Late in the summer of 1880, a wave of odors enveloped large portions of Paris. As the stench lingered, outraged residents feared that the foul air would breed an epidemic. Fifteen years laterwhen the City of Light was in the grips of another Great Stinkthe public conversation about health and disease had changed dramatically. Parisians held their noses and protested, but this time few feared that the odors would spread disease.
Historian David S. Barnes examines the birth of a new microbe-centered science of public health during the 1880s and 1890s, when the germ theory of disease burst into public consciousness. Tracing a series of developments in French science, medicine, politics, and culture, Barnes reveals how the science and practice of public health changed during the heyday of the Bacteriological Revolution.
Despite its many innovations, however, the new science of germs did not entirely sweep away the older "sanitarian" view of public health. The longstanding conviction that disease could be traced to filthy people, places, and substances remained strong, even as it was translated into the language of bacteriology. Ultimately, the attitudes of physicians and the French public were shaped by political struggles between republicans and the clergy, by aggressive efforts to educate and "civilize" the peasantry, and by long-term shifts in the public's ability to tolerate the odor of bodily substances.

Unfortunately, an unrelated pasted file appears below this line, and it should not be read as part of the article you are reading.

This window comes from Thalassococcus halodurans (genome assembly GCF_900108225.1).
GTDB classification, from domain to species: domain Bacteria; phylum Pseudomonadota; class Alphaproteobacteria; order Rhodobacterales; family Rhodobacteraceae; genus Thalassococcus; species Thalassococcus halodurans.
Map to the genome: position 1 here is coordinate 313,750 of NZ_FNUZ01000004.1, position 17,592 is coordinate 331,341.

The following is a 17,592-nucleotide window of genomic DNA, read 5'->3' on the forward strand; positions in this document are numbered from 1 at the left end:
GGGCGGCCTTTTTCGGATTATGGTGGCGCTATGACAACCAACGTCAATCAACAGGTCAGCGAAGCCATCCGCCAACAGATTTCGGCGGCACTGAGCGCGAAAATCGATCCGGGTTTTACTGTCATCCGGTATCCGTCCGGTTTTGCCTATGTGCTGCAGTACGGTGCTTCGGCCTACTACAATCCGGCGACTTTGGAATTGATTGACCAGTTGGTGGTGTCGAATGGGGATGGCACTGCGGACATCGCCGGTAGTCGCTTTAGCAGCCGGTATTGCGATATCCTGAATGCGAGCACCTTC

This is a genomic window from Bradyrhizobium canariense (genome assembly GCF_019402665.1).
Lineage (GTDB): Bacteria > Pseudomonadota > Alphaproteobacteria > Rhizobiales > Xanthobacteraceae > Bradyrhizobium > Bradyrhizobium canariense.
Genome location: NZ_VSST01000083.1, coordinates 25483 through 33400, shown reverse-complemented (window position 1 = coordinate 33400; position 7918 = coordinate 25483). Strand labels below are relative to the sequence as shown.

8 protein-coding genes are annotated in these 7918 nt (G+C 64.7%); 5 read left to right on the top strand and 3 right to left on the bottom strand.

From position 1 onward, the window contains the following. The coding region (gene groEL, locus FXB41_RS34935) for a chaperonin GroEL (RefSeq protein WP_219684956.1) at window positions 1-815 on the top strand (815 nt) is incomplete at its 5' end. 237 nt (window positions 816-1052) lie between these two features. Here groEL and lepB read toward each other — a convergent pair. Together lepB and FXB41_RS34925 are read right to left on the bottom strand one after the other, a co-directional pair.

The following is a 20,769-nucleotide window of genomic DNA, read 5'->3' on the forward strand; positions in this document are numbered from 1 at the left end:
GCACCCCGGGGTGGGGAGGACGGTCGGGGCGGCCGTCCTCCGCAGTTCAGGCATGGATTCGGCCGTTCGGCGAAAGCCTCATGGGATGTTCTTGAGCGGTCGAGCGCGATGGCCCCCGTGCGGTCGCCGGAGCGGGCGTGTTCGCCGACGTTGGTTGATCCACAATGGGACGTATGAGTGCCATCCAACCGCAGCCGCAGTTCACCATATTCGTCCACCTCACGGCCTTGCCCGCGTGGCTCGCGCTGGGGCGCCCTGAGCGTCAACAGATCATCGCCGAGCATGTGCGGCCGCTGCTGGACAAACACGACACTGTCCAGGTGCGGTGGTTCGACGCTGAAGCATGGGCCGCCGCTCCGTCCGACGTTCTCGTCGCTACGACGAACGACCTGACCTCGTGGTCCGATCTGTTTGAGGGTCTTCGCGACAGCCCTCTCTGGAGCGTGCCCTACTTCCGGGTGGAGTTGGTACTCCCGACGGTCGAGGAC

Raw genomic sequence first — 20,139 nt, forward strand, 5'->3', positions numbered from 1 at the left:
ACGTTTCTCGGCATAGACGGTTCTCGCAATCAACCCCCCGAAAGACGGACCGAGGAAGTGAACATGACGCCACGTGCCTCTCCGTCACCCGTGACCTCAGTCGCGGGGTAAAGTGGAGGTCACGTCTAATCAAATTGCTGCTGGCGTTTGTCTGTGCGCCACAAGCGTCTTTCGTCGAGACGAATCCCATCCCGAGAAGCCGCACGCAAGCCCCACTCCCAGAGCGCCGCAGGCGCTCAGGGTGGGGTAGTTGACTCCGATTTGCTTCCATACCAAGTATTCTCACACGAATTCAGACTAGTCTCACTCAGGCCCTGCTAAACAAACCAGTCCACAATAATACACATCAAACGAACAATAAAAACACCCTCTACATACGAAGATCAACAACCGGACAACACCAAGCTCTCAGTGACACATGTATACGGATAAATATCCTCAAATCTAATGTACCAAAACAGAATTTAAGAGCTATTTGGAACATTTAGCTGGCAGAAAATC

|Publisher:||Johns Hopkins University Press|
|Product dimensions:||6.00(w) x 9.00(h) x 0.85(d)|
|Age Range:||18 Years|
About the Author
David S. Barnes is an associate professor of the history and sociology of science at the University of Pennsylvania.
Table of Contents
1. "Not Everything That Stinks Kills"
2. The Sanitarians' Legacy, or How Health Became Public
3. Taxonomies of Transmission
4. Putting Germ Theory into Practice
5. Toward a Cleaner and Healthier Republic
6. Odors and "Infection," 1880 and Beyond
What People are Saying About This
Barnes argues convincingly that the development of public health in nineteenth-century France is best understood in terms of the integration of scientific hypotheses within broadly accepted cultural frameworks. His insightful reading of the literature on disgust offers new insights into the social and economic history of Third Republic France.
Donald Reid, University of North Carolina at Chapel Hill